Institute of Technology. By the turn of the century, the number
had risen to 85 percent.

"Since then, and with the advent of television, radio and
telephone, we've seen measurable declines in textual literacy,"
he said.

Mr. Hawley sees the rise of computer networks as a powerful
democratizing force. "In the past, producing information for
broadcast media has required so many resources to become a George
Lucas that there can only be a few each century," he said. The
Internet is turning that upside down. "In the future everyone
will be able to contribute their useful bit," he said.

But is a world in which everyone becomes a publisher -- whether
of words or of images -- an ideal one?

Carla Hesse, an associate professor of history at the University
of California at Berkeley, sees the Internet -- with its millions
and millions of electronic publishers -- as a throwback to the
anarchy of the French Revolution.

"Publishing in the traditional paper world is both a form of
stability and also a fixed memory for our society," she said. We
like to think we can put a certain amount of credence in what we
read in a newspaper, magazine or book because it was written and
edited according to some standards.

The question, of course, is who gets to set the standards. French
revolutionaries like Condorcet experimented with absolute freedom
of the press during the first years of the Revolution. But after
a deluge of anonymous publications of dubious veracity, the
revolutionaries revised their dreams of totally deregulated,
authorless free exchange. By 1793, Ms. Hesse said, legislation
emerged to hold authors accountable for what they published.

Today, she believes, the mistakes of the French Revolution are
being repeated. On the Internet, it is possible to publish
anonymously or pseudonymously and more widely than ever before.
As a result of the responsibility for organizing information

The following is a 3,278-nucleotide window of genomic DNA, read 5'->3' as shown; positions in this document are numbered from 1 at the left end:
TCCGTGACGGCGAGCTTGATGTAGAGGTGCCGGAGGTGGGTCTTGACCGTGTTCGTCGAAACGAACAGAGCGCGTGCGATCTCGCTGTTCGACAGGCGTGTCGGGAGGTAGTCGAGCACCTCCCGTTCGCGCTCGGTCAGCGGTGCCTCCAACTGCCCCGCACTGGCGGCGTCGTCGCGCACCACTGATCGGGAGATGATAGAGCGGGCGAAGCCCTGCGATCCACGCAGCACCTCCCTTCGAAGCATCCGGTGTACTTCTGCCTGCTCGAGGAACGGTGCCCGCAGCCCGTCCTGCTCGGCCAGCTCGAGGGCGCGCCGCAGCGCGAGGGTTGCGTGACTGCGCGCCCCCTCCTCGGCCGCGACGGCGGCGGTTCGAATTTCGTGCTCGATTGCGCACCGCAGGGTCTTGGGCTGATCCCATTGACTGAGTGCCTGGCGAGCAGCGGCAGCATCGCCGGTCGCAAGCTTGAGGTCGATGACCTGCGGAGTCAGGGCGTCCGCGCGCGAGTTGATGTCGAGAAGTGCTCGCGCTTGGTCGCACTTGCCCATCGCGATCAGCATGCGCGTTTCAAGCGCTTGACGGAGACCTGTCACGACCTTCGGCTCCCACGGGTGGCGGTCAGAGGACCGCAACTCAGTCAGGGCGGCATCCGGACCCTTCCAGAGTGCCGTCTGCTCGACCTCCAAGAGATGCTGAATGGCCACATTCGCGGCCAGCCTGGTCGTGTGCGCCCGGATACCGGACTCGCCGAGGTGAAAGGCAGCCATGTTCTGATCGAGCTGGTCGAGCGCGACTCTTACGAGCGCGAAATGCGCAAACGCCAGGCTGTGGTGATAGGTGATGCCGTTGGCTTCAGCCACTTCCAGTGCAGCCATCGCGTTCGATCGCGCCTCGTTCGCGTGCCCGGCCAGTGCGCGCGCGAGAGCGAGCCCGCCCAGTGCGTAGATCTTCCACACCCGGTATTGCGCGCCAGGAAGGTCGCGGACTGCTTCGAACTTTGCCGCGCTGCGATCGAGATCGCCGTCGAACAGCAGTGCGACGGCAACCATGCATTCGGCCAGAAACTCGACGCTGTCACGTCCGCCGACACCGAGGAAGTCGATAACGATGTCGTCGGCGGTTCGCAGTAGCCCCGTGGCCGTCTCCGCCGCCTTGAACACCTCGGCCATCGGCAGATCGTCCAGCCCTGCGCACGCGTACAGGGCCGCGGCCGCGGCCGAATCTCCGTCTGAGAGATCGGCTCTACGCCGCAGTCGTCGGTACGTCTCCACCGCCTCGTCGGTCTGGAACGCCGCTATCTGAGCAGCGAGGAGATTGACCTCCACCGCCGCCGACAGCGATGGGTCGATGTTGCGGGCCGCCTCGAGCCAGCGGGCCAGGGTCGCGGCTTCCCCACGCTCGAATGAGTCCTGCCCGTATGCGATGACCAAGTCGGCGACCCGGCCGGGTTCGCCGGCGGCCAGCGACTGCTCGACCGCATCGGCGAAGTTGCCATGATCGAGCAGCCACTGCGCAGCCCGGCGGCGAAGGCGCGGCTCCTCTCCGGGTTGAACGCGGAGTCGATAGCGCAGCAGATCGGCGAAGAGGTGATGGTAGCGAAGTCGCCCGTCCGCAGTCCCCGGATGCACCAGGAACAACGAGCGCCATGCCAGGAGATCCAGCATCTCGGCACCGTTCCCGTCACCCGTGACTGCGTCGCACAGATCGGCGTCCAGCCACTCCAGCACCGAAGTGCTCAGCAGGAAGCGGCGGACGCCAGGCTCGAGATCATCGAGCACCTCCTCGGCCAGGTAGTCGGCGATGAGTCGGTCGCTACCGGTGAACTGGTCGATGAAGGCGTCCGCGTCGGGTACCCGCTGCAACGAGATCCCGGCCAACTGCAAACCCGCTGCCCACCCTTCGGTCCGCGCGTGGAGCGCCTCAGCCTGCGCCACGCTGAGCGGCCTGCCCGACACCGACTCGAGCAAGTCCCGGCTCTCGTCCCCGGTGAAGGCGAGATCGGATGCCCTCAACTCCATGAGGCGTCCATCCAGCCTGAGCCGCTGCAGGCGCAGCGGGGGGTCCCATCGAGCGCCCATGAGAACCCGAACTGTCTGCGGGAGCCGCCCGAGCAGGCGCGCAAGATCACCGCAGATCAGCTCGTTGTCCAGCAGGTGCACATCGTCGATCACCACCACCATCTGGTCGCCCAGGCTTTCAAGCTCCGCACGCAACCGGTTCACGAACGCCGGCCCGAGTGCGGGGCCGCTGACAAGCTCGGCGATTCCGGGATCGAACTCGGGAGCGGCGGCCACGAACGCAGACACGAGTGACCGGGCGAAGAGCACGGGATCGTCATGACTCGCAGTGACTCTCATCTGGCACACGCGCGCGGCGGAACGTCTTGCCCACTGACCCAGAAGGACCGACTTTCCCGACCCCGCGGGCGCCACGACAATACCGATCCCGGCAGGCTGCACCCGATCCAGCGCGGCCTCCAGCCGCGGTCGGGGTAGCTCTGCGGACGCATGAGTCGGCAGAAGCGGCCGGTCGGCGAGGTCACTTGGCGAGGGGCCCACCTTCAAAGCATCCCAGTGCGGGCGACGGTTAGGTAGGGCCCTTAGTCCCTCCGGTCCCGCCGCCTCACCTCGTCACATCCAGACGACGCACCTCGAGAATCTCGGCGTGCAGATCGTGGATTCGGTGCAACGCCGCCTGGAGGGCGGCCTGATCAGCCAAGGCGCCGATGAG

shifts from the writer to the reader. How can you know what to

"This is a time of great danger," she said. When the samizdat
includes digital video, which can be seamlessly altered and
rearranged, the threat is only compounded.

Some experts believe the next stage of the information revolution
will be so cataclysmic that new forms of literacy will emerge.
Several years ago, researchers at the Institute for Research on
Learning, in California, found that when students from a poor
neighborhood in East Palo Alto were given video editing tools,
they could tell stories about their lives that they never would
have been able to express in words. Some enthusiasts even speak,
a little grandiosely, of a "posttextual literacy."

"Clearly we're going to lose certain things and gain others,"
said John Seeley Brown, the director of Xerox's Palo Alto
Research Center. "We're moving toward a new literacy. The
typewriter shaped our current view of literacy. Now we're finding
new computer tools that honor visual/audio thinking as opposed to
textual thinking." Television is for a passive audience. Digital
video, with vast possibilities for manipulating images, exercises
the mind.

"Today people think of print as the only kind of writing," said
Kevin Kelly, executive editor of Wired magazine in San Francisco.
"There will be a different kind of literacy based on a melange of
digital information -- the entire stream of all the things that
flows into our mind from our computers."